2006: Old meets new
BOLTON LANDING, N.Y.
Hospitality industry executives sometimes complain, with some justification, about reviews of their properties based on a single visit, but the perspective my wife and I brought to our “secret shopper” trip to The Sagamore was different. Over the course of roughly two decades, one or both of us have visited this venerable resort, which occupies its own 70-acre island on Lake George, perhaps a dozen times. So we already knew the place cold; the question was more about the delicate balance between “modernization” and “improvement,” particularly since tradition and familiarity are integral to The Sagamore’s identity.
To be sure, our window of experience at the resort is but a dormer in its sprawling facade. Now listed in the National Register of Historic Places, The Sagamore first opened in 1883 and became a social center for wealthy patrons from New York, Philadelphia and Boston, some of whom had vacation homes on “Millionaires’ Row” on Lake George’s western shore. Following intermittent burn-and-rebuild cycles, the resort opened for the fourth time in 1985, following a $75 million renovation.
More recent additions have included conference facilities, a completely refurbished fine-dining facility, and a dramatically expanded spa.
The basic storyline is similar to many older Northeast resorts, and The Sagamore could in many ways serve as an object lesson in how to handle change. Of course, it has a number of resources that cannot simply be duplicated, beginning with its setting, closely followed by its Donald Ross-designed golf course, which opened in 1928. Located on the mainland, about a 10-minute drive from the resort itself – shuttle service is provided gratis – it is a par 70 measuring 6,821 yards from the back tees.
The complete renovation in 1985 employed Ross’ original blueprints. Not a Ross purist, I’m content to leave questions of authenticity to others, although one certainly will find the crowned greens, cross bunkering and other features characteristic of the master’s work. More important to the average golf guest are the less obvious reasons for Ross’ iconic status, namely great variety in individual hole design and clever segregation of fairways on a site totaling only 190 acres, including wetlands. Short by today’s standards, the course manages to be plenty long for the vast majority of resort players. “Classical” green-to-tee dimensions make it walkable, though there are several steep inclines, as well as management-imposed restrictions on hoofing it.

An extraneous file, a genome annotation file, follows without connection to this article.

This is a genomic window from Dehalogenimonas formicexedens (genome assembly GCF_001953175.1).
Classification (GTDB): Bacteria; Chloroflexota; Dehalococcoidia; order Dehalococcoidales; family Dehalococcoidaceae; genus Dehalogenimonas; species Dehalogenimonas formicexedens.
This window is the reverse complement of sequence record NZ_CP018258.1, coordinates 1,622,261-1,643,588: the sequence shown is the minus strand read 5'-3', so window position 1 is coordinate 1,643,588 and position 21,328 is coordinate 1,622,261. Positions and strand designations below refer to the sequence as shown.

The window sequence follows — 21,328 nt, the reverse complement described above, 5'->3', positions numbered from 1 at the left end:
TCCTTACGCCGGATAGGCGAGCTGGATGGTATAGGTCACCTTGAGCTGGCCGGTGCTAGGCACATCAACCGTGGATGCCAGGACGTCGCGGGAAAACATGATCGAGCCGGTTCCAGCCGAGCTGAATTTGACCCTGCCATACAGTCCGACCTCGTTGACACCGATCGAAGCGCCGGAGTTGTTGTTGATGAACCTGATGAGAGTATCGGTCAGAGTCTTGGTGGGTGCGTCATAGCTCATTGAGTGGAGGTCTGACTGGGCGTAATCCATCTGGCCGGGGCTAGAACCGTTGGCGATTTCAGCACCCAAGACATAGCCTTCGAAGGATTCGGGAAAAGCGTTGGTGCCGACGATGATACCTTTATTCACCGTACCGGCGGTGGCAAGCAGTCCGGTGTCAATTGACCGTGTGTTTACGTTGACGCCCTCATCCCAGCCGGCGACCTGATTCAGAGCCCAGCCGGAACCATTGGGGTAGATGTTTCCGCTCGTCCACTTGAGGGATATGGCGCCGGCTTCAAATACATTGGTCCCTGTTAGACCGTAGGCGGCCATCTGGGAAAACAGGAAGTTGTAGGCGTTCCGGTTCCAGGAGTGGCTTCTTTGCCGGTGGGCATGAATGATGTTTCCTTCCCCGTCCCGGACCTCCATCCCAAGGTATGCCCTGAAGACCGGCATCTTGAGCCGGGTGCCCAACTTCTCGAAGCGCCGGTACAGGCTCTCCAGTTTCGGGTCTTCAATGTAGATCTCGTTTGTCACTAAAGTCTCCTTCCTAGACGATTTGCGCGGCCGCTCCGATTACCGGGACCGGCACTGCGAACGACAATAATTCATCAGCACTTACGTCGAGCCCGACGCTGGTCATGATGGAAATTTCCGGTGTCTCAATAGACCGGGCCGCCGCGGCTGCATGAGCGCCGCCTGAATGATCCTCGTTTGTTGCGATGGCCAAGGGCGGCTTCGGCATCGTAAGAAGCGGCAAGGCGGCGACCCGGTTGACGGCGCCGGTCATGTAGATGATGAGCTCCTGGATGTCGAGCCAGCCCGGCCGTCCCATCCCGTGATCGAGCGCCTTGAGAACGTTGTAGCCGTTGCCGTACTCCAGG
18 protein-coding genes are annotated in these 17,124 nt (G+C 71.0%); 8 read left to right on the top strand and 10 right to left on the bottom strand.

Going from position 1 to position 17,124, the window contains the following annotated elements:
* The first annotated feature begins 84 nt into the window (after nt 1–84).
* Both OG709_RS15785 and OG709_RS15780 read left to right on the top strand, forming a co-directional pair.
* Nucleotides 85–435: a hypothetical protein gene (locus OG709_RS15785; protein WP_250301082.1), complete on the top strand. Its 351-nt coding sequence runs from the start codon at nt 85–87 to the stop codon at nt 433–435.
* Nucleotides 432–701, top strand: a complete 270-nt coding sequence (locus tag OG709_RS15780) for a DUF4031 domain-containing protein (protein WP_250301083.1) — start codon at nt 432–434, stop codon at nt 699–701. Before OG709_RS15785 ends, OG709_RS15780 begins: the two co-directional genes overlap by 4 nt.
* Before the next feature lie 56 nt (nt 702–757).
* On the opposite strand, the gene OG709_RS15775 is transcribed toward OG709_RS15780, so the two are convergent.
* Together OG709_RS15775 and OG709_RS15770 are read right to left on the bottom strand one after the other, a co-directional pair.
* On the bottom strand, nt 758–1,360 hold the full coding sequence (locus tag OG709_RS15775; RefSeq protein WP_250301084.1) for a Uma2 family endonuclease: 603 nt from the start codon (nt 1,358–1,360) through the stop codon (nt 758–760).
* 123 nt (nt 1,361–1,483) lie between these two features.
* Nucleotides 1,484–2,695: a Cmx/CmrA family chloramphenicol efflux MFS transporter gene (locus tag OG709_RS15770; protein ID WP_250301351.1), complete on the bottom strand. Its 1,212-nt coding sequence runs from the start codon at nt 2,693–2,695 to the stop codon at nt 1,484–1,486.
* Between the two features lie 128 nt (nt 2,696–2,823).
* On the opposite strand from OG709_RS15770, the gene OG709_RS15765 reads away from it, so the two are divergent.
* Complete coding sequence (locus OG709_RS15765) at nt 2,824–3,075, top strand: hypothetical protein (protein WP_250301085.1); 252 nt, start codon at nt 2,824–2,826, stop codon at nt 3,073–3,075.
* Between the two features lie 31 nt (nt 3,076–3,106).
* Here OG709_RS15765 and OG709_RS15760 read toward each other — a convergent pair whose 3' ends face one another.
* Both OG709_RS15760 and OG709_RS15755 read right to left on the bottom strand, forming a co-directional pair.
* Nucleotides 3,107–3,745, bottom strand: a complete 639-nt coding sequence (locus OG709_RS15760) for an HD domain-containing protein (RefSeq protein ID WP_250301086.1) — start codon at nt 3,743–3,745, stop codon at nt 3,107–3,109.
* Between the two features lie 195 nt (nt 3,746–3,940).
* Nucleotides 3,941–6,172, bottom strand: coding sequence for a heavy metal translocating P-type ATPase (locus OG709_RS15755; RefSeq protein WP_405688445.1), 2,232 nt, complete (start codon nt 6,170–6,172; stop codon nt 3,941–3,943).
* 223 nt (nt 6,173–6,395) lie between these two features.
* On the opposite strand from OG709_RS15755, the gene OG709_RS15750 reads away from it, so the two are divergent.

The ’85 renovation added an irrigation system, and course conditions – maintenance of which can be a dogged undertaking in these parts – always have been good to excellent, the only exception being the two par 5s that occupy the lowest spot in the terrain and thus are prone to sogginess. No doubt because of limited acreage, the practice range is on the small side, though perfectly adequate for a warm-up, as is true of the two compact putting greens.
The green fee is as much as $115 for resort guests during peak weekends – we paid $85 with cart the weekend before the season’s “official” start – but it’s still a deal relative to many resorts. It is crucial to book a tee time in advance because the course hosts many group outings, is open to pubic play (top green fee: $135) and has some 200 local members. The pro shop staff is accommodating and adept at juggling.